The euphoria and hullabaloo that characterized the past elections are already weeks behind us, gradually fading away into the annals of history. While aggrieved stakeholders wait on the tribunals to resume sitting at the end of May, the majority of the citizenry have simply continued with their daily routine, basically moving on. In a study of over 65 countries published in 2003 by the UK New Scientist magazine, Nigeria was named as the country with the happiest people on earth. The study confirmed that money does not buy happiness, and any Nigerian would agree to that. The Nigerian happiness is probably deduced from the resolute, optimistic and surviving mindset of the typical Nigerian. Against all odds, the Nigerian mind discovers the means to surmount, survive and still celebrate. This mind has learned to ‘move on’ over the years, but for how much longer?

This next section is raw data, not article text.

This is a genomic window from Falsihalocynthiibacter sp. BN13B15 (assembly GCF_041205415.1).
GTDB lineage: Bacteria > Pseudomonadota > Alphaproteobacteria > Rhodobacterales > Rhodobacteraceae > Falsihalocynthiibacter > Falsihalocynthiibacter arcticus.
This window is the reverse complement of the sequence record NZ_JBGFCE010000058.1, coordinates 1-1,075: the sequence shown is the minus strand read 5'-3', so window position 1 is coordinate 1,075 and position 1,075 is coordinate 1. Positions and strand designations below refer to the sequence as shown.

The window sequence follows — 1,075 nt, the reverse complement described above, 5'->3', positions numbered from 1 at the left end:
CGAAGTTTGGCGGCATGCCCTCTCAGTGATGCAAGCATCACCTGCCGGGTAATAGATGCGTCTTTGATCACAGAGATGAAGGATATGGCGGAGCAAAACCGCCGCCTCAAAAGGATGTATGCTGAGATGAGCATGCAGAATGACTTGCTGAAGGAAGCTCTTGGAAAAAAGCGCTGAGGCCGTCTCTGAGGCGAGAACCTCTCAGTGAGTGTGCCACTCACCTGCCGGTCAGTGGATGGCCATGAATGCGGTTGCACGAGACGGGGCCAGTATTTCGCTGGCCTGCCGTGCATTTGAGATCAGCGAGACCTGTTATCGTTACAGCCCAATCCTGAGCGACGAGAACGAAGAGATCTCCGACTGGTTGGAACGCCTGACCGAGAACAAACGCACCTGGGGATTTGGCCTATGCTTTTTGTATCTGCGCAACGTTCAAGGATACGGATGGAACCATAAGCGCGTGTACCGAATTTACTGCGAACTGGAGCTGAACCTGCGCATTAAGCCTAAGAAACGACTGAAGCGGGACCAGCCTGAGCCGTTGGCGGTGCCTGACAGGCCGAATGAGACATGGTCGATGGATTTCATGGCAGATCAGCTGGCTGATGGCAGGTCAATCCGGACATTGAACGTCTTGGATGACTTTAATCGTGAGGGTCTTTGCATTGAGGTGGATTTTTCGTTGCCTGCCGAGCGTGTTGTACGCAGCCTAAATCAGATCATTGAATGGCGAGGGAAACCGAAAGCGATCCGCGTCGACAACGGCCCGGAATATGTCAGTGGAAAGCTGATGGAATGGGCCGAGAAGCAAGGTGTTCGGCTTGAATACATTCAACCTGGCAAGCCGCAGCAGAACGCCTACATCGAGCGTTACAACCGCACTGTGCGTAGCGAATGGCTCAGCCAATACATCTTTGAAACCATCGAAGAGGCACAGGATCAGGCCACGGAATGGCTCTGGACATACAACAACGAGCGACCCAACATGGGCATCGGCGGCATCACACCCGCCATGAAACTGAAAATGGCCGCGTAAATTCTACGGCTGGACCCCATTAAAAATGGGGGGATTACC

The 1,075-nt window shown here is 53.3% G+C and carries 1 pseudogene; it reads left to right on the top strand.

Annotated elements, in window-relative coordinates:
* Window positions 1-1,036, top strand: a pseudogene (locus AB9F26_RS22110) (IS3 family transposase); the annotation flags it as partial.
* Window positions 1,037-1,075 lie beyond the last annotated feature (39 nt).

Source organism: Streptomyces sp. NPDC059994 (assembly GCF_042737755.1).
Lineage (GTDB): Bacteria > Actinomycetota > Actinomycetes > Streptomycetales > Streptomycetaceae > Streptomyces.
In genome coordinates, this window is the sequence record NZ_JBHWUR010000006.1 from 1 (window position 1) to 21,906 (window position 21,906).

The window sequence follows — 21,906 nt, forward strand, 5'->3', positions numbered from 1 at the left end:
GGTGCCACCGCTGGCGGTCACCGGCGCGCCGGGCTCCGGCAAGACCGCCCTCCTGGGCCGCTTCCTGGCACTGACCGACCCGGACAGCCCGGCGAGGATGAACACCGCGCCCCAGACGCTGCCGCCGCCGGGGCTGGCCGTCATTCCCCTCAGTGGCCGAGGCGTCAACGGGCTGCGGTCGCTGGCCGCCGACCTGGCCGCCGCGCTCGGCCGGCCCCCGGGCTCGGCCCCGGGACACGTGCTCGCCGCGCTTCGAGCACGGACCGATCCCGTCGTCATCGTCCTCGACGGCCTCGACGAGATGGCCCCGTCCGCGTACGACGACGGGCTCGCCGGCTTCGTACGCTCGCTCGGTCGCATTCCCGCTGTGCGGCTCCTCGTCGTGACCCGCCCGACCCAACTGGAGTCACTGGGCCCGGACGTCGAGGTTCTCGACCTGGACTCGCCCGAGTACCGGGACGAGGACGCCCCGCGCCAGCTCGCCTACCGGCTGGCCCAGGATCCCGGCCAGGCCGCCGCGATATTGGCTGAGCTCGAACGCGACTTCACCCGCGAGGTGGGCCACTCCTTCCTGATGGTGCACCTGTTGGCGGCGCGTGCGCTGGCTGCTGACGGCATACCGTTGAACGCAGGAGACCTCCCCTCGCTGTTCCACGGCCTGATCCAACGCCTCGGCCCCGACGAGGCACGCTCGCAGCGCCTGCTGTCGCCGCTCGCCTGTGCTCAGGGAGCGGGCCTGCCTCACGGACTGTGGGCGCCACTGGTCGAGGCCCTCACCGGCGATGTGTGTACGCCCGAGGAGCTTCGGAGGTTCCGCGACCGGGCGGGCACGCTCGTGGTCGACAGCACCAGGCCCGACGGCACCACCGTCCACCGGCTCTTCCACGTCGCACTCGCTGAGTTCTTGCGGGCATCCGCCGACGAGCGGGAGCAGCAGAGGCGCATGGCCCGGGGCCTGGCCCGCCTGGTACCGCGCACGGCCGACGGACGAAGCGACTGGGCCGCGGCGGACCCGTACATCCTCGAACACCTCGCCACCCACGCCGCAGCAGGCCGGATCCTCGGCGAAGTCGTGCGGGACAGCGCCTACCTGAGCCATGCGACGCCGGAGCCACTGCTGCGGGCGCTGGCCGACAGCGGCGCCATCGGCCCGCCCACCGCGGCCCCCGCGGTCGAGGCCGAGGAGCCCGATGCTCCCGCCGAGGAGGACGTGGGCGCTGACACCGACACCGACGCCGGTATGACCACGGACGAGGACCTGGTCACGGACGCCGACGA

The system of governance in Nigeria has generally been characterized by slow speed. Every issue births a new inquiry panel or implementation committee. It is almost rare to see projects implemented with a sense of urgency in mind. The overarching unfortunate impression observed is that we have a lot of time. The much touted ‘state of emergency’ phrase has become void of meaning. Much talk, with little or no action. The power sector has been in the process of ‘reform’ for many years now. So much time has gone into the development of a roadmap and initial implementation; the impact? Minimal. The stakeholders do not even appear to be working under any form of pressure, yet the power issue may be described as the most crucial hinge for economic growth in Nigeria. They emerge from each weekly ‘council’ rendezvous only to make press statements, with business continuing as usual. Emergency projects are never implemented casually, as the word implies. Where is the sense of urgency?